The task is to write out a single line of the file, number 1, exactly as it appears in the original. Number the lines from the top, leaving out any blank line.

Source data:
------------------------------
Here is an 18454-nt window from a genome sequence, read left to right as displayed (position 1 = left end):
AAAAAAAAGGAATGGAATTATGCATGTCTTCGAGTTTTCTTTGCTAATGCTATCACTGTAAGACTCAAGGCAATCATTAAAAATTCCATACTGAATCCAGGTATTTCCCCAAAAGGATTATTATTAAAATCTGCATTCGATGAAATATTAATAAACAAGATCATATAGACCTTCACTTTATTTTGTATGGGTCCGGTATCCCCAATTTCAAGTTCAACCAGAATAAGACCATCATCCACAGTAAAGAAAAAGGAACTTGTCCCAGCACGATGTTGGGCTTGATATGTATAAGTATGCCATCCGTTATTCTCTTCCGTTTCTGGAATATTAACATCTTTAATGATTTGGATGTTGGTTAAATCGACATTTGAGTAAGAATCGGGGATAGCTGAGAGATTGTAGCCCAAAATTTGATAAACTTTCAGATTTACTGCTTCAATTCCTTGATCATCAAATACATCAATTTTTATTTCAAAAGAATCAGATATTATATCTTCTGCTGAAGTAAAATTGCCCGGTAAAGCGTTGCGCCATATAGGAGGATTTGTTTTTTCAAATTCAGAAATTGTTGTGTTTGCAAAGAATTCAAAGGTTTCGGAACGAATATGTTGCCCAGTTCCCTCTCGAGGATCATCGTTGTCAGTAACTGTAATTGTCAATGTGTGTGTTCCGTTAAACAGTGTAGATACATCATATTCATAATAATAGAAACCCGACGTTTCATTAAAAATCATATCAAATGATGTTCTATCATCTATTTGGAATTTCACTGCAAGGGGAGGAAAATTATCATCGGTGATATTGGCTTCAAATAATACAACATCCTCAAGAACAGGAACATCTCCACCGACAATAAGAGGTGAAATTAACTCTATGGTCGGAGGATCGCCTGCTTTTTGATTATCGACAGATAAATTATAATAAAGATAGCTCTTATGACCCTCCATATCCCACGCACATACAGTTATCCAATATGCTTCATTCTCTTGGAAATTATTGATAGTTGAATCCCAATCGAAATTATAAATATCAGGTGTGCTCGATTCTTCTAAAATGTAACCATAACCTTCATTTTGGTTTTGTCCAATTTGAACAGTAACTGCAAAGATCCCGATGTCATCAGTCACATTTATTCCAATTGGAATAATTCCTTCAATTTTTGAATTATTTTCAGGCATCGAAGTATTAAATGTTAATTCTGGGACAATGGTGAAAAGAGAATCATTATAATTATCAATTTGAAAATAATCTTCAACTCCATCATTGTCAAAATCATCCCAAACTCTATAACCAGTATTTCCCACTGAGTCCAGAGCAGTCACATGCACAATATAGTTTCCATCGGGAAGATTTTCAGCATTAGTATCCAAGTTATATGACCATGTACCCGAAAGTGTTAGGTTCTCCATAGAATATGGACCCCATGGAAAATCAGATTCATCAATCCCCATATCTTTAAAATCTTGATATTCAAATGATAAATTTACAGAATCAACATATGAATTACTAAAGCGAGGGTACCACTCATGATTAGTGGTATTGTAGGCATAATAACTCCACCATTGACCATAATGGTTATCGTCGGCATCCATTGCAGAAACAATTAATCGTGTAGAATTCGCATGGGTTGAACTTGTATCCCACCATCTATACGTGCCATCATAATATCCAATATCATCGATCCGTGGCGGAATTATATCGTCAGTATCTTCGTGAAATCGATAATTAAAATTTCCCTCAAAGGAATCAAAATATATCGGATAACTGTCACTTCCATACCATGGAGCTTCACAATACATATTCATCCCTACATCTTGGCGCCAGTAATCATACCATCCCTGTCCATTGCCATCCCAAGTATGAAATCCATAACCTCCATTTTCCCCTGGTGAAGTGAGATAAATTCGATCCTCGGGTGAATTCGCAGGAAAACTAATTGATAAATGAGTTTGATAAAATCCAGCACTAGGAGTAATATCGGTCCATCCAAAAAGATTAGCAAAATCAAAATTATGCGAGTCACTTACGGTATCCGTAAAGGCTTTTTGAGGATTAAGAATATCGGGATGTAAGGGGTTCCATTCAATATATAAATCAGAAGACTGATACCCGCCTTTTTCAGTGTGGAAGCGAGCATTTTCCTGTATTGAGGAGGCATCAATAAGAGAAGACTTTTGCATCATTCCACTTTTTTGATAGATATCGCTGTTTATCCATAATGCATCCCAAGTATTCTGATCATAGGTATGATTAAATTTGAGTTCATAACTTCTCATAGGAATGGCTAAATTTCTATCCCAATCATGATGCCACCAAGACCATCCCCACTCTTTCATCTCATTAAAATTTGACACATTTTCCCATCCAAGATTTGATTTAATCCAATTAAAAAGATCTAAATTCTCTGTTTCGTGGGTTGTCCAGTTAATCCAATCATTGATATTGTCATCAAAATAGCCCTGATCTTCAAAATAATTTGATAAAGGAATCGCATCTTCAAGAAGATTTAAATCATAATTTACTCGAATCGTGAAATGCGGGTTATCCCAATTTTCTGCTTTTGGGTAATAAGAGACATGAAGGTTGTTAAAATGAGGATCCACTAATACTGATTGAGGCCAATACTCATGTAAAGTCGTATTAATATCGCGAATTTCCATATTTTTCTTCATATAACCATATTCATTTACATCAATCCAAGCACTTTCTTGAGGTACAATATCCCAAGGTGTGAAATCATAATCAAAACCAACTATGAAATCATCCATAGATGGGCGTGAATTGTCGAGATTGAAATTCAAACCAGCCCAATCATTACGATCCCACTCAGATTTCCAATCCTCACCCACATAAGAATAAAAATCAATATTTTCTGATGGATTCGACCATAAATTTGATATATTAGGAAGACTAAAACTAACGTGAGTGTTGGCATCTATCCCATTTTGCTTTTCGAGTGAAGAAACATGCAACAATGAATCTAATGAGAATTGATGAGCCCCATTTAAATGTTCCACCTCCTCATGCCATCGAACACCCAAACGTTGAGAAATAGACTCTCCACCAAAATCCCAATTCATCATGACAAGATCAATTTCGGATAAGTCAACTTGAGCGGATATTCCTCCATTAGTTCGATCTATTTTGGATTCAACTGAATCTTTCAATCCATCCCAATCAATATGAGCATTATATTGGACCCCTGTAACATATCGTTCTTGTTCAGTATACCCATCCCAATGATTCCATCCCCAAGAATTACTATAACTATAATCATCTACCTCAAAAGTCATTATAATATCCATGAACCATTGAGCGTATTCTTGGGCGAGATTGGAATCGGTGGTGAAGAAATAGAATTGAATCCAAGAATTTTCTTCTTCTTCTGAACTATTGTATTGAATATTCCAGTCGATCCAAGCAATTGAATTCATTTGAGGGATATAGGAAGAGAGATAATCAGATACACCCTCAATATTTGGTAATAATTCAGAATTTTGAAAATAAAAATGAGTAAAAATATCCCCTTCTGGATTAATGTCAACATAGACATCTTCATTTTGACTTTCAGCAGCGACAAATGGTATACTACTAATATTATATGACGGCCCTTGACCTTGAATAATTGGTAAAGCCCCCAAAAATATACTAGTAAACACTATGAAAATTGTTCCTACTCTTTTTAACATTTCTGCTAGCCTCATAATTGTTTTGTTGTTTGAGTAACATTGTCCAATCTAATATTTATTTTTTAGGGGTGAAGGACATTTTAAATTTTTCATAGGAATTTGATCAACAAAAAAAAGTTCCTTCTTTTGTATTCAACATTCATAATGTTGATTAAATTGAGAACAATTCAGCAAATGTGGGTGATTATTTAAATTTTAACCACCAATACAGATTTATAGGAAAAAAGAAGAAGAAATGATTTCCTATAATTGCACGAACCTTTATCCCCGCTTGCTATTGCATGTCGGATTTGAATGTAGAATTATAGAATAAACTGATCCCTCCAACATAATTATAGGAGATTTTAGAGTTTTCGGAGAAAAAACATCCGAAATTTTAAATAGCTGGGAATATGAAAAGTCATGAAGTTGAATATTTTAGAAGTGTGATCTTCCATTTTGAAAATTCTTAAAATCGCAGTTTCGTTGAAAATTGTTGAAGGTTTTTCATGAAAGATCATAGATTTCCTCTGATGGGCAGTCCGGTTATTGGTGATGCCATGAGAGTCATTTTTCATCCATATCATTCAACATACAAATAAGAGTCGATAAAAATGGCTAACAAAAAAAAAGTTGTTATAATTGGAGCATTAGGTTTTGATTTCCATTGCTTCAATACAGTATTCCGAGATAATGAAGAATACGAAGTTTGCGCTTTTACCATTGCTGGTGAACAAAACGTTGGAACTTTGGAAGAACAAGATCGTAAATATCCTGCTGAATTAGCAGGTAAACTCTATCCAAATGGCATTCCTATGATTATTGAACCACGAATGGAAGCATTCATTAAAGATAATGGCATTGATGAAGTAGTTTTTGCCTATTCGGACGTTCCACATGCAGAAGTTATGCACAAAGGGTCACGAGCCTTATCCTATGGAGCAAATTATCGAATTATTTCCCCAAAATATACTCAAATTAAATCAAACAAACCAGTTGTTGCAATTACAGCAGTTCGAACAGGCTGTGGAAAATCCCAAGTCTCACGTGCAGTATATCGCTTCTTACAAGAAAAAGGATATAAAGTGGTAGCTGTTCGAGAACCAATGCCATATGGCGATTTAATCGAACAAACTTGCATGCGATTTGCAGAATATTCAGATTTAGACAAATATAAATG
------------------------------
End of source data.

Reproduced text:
Here is an 18454-nt window from a genome sequence, read left to right as displayed (position 1 = left end):